BIOLOGICAL RELATIONSHIPS AMONG PREHISTORIC WESTERN PUEBLO INDIAN GROUPS BASED ON METRIC AND DISCRETE TRAITS OF THE SKELETON (ARIZONA).
AuthorSHIPMAN, JEFFREY HYMAN.
KeywordsIndians of North America -- Craniology -- Arizona.
Indians of North America -- Anthropometry -- Arizona.
Committee ChairBirkby, Walter H.
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PublisherThe University of Arizona.
RightsCopyright © is held by the author. Digital access to this material is made possible by the University Libraries, University of Arizona. Further transmission, reproduction or presentation (such as public display or performance) of protected items is prohibited except with permission of the author.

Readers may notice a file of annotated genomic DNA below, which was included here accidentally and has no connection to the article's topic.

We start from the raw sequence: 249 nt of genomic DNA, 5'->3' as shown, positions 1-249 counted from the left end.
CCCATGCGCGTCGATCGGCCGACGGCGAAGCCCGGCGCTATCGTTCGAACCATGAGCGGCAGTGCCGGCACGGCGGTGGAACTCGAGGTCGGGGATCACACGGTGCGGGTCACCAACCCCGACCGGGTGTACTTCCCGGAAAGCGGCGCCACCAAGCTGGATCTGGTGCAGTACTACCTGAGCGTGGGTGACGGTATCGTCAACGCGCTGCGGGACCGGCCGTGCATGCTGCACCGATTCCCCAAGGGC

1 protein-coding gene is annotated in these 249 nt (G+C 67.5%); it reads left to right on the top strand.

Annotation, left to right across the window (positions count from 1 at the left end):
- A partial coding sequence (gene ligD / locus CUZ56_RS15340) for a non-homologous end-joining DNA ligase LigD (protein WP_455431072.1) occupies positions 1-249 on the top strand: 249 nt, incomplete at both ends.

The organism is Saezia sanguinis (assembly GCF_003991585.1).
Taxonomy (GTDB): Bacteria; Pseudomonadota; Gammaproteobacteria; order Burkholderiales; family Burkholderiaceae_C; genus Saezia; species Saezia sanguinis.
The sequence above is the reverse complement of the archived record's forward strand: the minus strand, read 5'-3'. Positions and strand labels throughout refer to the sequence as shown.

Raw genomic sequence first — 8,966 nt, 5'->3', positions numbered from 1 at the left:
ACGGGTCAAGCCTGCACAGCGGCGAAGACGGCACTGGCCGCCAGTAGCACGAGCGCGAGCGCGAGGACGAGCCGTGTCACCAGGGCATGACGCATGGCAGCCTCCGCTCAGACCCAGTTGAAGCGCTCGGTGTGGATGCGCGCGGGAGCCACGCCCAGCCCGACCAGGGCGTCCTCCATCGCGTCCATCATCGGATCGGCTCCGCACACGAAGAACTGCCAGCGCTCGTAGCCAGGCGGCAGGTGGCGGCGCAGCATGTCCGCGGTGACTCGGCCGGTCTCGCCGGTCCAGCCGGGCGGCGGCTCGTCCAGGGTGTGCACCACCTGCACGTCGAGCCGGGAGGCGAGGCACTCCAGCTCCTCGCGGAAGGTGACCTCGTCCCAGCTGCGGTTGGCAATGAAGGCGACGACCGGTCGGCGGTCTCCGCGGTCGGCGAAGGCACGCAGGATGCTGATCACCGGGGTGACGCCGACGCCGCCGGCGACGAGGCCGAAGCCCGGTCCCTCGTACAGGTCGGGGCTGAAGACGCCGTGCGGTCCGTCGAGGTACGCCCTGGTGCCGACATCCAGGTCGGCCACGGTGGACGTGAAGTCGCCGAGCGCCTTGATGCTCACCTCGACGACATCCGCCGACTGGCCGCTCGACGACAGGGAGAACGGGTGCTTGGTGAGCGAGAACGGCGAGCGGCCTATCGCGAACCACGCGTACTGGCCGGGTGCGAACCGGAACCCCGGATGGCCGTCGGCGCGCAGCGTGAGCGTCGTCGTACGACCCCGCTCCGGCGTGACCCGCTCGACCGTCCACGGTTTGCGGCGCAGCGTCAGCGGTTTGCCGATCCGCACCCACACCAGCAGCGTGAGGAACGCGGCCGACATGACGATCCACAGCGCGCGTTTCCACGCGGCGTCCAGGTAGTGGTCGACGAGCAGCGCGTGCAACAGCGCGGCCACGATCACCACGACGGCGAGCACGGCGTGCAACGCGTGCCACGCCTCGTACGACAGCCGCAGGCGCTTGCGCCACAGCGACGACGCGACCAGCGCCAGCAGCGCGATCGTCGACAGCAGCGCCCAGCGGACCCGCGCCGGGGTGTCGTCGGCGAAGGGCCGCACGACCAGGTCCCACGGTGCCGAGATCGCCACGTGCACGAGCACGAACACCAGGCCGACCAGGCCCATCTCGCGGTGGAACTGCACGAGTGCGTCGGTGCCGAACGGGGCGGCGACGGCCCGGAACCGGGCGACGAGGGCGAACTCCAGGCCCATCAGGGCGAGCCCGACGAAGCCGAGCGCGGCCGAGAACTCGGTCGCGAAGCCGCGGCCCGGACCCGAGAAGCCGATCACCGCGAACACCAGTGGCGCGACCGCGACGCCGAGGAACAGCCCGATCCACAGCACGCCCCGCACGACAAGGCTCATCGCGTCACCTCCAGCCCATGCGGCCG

AbstractNumerous postcranial discrete characters and cranial and postcranial metric traits are compared among skeletal samples derived from four east-central Arizona Western Pueblo sites that were inhabited from the 12th through the 14th centuries A.D.: Grasshopper, Kinishba, Point of Pines, and Turkey Creek. Pearson's Lambda Criterion and discriminant analysis are used to reveal patterns of morphological variation among the four groups from which their biological relationships could be inferred. It is concluded that both discrete and metric skeletal traits should be used for biologically differentiating human skeletal series. After all traits were checked for intraobserver error, preliminary data analyses were conducted to elicit appropriate traits for differentiating the groups. Based on these analyses, it is notable that (1) the discrete traits of the postcranium used in this study are relatively independent of age, sex, robusticity, and each other, (2) craniofacial metric traits are influenced little by either occipital or lambdoidal deformation, (3) several postcranial metric traits significantly differ between younger and older adults, though this is not so for cranial metric traits, and (4) correlations among postcranial metric traits are moderate to strong; among cranial metric traits they are rather weak, and very weak among cranial and postcranial metric traits. For both metric and discrete traits, biological distance results obtained from analyses of axial and appendicular skeletal data are discordant. For the axial skeleton, excluding the mandible, the four Western Pueblo groups are relatively biologically homogeneous. For the appendicular skeleton the opposite is the case. Distance results provided by metric and discrete traits, respectively, of the axial skeleton are much more consistent than are those yielded by metric and discrete traits, respectively, of the appendicular skeleton. It is suggested that the axial skeleton, omitting the mandible, is probably less plastic than is the appendicular skeleton and is the appropriate unit of analysis in studies of biological differentiation of skeletal samples.